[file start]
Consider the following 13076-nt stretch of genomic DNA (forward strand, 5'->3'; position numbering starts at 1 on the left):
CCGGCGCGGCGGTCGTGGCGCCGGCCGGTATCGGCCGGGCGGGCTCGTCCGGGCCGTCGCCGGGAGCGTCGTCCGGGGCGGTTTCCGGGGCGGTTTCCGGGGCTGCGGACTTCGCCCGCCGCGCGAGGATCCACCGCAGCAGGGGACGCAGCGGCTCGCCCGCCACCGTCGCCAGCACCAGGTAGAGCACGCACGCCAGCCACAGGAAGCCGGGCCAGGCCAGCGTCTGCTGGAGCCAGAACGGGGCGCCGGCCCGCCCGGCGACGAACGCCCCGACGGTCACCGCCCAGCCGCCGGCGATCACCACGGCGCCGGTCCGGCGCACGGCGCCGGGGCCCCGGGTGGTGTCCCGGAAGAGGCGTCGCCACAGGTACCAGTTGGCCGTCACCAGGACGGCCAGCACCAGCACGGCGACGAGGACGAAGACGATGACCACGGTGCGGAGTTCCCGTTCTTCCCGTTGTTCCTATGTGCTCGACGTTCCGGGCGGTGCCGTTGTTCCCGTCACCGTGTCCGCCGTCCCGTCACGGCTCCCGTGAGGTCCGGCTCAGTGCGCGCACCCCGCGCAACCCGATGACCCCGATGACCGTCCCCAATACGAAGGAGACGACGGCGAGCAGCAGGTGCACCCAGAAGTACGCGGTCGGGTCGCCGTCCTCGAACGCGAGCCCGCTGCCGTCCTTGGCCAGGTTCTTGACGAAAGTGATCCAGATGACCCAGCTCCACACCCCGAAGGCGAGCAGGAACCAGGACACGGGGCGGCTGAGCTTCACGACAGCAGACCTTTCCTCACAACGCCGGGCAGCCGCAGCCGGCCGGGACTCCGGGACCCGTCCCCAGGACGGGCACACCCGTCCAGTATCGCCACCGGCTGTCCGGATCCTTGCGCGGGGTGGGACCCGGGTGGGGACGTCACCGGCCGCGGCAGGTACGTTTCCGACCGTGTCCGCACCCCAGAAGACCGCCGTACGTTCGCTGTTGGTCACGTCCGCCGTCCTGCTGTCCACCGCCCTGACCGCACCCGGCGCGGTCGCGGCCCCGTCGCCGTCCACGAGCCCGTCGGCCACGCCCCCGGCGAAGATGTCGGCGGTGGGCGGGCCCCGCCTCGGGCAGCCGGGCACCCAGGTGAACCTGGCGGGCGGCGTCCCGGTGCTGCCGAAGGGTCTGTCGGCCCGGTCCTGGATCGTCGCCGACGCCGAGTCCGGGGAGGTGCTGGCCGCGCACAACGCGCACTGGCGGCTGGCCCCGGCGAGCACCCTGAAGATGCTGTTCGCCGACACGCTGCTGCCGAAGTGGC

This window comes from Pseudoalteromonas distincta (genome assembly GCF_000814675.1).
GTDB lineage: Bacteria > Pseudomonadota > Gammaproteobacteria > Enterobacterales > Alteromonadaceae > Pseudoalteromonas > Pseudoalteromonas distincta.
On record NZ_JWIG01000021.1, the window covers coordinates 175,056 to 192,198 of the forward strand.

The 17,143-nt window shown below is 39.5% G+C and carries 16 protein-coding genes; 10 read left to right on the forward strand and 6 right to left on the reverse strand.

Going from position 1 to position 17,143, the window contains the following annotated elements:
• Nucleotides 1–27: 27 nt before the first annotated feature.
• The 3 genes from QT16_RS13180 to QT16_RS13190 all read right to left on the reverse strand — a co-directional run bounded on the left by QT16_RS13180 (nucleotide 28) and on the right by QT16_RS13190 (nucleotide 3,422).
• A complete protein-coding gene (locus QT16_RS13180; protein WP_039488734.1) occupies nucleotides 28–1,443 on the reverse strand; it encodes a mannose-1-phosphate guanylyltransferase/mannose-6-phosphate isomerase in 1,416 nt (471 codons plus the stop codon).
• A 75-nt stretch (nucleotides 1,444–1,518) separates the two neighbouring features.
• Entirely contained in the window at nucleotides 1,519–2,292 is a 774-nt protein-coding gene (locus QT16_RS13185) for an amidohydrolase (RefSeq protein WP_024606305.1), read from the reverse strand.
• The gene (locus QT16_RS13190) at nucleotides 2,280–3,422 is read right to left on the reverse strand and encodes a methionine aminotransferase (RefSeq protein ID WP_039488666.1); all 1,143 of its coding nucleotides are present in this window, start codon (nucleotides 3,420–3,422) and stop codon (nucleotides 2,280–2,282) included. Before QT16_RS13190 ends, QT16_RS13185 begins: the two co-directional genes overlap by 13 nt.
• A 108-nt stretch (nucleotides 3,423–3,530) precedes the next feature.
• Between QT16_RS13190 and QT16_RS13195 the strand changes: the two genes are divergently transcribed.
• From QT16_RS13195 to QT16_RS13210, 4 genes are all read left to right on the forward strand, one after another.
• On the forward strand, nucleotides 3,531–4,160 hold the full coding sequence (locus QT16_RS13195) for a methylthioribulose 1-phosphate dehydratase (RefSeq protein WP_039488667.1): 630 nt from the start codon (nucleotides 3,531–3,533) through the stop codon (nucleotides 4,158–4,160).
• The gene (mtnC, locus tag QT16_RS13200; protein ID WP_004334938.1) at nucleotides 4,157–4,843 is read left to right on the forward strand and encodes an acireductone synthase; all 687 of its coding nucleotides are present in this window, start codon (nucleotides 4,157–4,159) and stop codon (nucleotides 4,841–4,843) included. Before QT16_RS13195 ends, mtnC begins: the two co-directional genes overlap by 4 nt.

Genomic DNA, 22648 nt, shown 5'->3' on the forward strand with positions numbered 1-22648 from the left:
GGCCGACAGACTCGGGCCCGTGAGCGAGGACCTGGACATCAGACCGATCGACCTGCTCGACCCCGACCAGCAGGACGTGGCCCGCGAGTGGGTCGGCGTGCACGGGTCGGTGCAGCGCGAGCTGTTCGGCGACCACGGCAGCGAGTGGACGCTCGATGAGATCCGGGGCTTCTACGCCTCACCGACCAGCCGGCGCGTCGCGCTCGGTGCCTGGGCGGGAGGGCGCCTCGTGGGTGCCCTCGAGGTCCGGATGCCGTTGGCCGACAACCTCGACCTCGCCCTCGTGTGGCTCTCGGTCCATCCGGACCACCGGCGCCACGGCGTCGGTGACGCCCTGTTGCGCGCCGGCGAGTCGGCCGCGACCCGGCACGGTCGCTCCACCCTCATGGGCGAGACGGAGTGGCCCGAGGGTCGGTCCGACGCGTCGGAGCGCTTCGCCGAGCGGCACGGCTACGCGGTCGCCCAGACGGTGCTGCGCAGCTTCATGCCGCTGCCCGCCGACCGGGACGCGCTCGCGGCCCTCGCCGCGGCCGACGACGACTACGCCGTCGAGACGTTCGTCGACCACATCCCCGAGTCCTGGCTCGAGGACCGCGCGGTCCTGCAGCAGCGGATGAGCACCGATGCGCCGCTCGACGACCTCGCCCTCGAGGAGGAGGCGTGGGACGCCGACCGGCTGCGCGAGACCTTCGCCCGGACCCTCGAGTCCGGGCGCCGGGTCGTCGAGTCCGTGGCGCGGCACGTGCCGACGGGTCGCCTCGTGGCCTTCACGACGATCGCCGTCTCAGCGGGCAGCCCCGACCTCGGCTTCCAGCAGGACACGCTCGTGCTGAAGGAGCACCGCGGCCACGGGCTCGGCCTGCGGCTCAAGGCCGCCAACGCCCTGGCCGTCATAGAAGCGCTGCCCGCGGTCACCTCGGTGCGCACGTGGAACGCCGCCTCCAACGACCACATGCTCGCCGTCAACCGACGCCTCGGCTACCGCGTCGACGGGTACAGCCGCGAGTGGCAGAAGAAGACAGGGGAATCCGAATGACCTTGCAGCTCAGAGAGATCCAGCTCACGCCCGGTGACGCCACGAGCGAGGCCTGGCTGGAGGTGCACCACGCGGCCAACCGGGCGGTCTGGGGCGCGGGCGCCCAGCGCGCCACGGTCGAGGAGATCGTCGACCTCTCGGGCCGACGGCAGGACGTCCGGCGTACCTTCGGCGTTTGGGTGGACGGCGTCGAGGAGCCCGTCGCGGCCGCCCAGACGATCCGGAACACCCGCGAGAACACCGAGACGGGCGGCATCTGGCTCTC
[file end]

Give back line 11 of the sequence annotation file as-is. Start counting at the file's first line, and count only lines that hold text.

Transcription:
• A 75-nt stretch (nucleotides 1,444–1,518) separates the two neighbouring features.